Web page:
Home » Customs & Trade » BOC recommends 80% cut in container security fee

CUSTOMS Commissioner Napoleon Morales has recommended an 80% reduction in the container security fee (CSF) as proposed by the technical working group (TWG) which restudied the fee.

In a letter to Finance Secretary Margarito Teves, Morales said the TWG recommendation to reduce the fee to $5 from $25 per 20-footer and to $10 from $50 per 40-footer is tenable and a win-win solution that would benefit both consignees and the bureau.

He said the variables used in calculating the present fees have changed in the last two years so that the nomenclature can now stand revision.

The BOC is also recommending that the number of scanners for installation be cut by a third from 30 to only 10.

Based on the assumption that only 10 scanners will be installed and the CSF reduced by 80%, the machines would have been fully paid for by 2026, according to an earlier estimate by the Port Users Confederation (PUC), a member of the TWG. The BOC will also have a total net flow of P748,850,023, it said.

PUC said the 10 x-ray machines are sufficient and that if the government insists on purchasing 30 machines and charges the present fees of $25 and $50, it shall have fully paid for the scanners by 2027 and attained a total net cash flow of P25, 872,972,206 at the expense of port users.

This scenario, PUC said, would have made the scanning project a revenue-generation measure rather than one designed to promote security and trade facilitation, as was originally intended.

The 10 machines should go to container ports or two each at the Port of Manila, Davao and the Manila International Container Terminal, and one each at the ports of Batangas, Cebu, Cagayan de Oro and Subic, PUC said.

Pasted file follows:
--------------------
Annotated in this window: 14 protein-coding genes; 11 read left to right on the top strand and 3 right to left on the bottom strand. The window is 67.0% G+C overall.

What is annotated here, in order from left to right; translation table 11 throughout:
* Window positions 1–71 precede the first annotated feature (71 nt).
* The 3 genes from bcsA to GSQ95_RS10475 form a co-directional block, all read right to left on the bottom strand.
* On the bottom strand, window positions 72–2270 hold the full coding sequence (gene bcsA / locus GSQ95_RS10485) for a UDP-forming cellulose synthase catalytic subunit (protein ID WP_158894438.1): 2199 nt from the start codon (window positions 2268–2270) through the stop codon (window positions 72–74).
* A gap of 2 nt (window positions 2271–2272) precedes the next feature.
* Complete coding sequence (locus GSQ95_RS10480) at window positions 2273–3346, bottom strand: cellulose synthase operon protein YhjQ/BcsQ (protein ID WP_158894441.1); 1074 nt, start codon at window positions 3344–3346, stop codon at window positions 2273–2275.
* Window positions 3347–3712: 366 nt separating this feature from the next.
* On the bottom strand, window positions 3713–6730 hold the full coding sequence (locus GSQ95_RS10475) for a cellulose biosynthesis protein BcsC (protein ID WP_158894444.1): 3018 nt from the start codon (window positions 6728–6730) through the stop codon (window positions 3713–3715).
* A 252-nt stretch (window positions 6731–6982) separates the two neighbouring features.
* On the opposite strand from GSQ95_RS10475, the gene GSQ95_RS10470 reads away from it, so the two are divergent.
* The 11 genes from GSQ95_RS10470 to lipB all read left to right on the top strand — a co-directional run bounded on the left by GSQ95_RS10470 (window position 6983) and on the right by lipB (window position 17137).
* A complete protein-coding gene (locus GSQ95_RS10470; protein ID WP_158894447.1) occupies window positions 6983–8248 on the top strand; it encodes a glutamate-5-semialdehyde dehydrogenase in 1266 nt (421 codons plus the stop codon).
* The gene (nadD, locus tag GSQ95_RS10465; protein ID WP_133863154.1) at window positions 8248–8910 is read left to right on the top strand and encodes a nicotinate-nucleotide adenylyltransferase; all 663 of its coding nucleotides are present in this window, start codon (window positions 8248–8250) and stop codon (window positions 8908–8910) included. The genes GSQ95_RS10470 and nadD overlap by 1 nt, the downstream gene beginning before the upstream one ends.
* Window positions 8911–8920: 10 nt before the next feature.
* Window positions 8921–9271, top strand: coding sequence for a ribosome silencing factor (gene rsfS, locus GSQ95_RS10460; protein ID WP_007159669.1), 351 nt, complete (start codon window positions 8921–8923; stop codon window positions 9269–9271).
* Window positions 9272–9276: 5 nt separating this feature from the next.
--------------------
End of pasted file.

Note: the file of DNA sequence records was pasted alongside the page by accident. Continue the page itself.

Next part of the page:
As of presstime Friday, BOC and PUC officials were still in a closed-door meeting with Secretary Teves.

Once approved by the finance chief, the recommendation will be implemented right away as it no longer has to go through the Office of the President, according to the BOC.

Port congestion

As news of the recommendation for a CSF decrease spread, consignees began holding the release of their cargo leading to port congestion. Asian Terminals, Inc. and International Container Terminal Services, Inc said they expect further bottlenecks this week if a decision is not handed down soon.

Last week, the Philippine Chamber of Commerce and Industry (PCCI) joined the call to reduce the CSF.

PCCI chairman Ambassador Donald Dee said the government should not insist on charging the high fees but instead look at drastically reducing smuggling.

“The scanners are for curbing smuggling and other security measures. And that could pay for itself since there will be revenues involved. If the BOC insists on collecting the prescribed fee then do not implement anything at all,”Dee stressed.

“We believe that only 10 x-ray machines should be purchased and these can be utilized by highly containerized ports,”Dee added.

He explained that installing 30 scanners is too much, saying even developed economies such as the United States and Australia use a maximum of five per main port of entry.

The government, through Executive Order 592, has ordered the installation of the non-intrusive scanning devices in all major ports to ensure that all cargoes, particularly those US-bound, are free from materials used for weapons of mass destruction.

The BOC has already installed 10 scanners in major ocean gateways including at the South Harbor, the Manila International Container Port, Cebu, Subic, Batangas, Zamboanga, Davao, Cagayan de Oro and Clark.

The BOC is looking at installing loose cargo scanners in major airports such as at the Ninoy Aquino International Airport, Clark, Subic, Cebu, Zamboanga and Davao.

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